TRIAL BALLOONS: Frank Ludwig, a consulting professor in civil and environmental engineering, and Bob Street, the William Alden and Martha Campbell Professor in the School of Engineering, are analyzing data collected from hundreds of balloons that were launched over Salt Lake Valley in October. The two researchers are building computer models to better predict air quality and weather as part of a four-year study funded by the Department of Energy.

DISTANT ERUPTIONS: Using data from specially designed satellites that bounce radar waves off the surface of islands from 500 miles in space, a team of Stanford geophysicists has discovered that seven volcanoes clustered in the Galápagos Islands are rising simultaneously--an indication that they could erupt sometime in the future. "Our dream is to monitor all 500 to 1,000 active volcanoes on Earth using satellite radar," says Paul Segall, professor of geophysics.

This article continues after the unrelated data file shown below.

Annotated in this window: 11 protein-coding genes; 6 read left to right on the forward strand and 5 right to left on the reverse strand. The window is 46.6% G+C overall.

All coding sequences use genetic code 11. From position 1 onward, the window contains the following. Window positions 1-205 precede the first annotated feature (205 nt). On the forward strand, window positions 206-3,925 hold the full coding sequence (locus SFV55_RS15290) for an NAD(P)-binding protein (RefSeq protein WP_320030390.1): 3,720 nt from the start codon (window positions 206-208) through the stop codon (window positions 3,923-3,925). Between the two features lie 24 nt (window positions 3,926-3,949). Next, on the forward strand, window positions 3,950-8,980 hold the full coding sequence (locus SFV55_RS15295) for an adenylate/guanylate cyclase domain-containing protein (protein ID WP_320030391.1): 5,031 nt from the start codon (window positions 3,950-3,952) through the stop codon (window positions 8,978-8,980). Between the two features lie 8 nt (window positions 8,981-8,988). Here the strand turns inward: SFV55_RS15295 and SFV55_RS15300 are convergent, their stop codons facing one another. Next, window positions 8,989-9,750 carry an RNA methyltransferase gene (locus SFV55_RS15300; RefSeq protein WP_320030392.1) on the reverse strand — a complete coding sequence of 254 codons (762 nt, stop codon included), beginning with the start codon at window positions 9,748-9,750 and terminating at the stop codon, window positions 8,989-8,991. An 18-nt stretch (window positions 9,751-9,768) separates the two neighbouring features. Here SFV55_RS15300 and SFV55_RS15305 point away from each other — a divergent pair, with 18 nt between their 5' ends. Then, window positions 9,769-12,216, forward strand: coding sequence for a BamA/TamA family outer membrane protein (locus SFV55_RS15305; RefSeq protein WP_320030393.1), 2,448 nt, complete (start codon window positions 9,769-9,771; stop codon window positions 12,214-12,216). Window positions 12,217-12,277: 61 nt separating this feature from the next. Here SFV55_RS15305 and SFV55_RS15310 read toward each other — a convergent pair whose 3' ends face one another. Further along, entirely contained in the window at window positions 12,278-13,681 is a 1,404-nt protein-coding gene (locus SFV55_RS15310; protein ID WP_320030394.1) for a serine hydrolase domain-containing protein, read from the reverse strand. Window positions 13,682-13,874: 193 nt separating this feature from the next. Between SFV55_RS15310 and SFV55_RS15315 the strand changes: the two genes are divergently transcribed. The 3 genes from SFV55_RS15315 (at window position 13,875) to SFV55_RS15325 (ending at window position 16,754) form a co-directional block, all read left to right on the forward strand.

CRITICAL PLUMBING: Cardiovascular surgeon D. Craig Miller is mapping the plumbing problems that cause murmurs and valve leakage in the human heart. Miller and his colleagues believe the map will allow heart surgeons to perform more precise operations to correct ischemic mitral regurgitation (IMR), a condition that affects between 1 and 2 million people in the United States and is particularly difficult to treat.

CREATIVE WIRING: A new procedure being studied in a trial with 100 patients at Stanford Medical Center may provide the next generation of treatment for coronary artery disease. The Galileo Inhibit Study uses a small wire coated with a source of radiation and placed in the bloodstream for two to five minutes to treat patients with blocked arteries.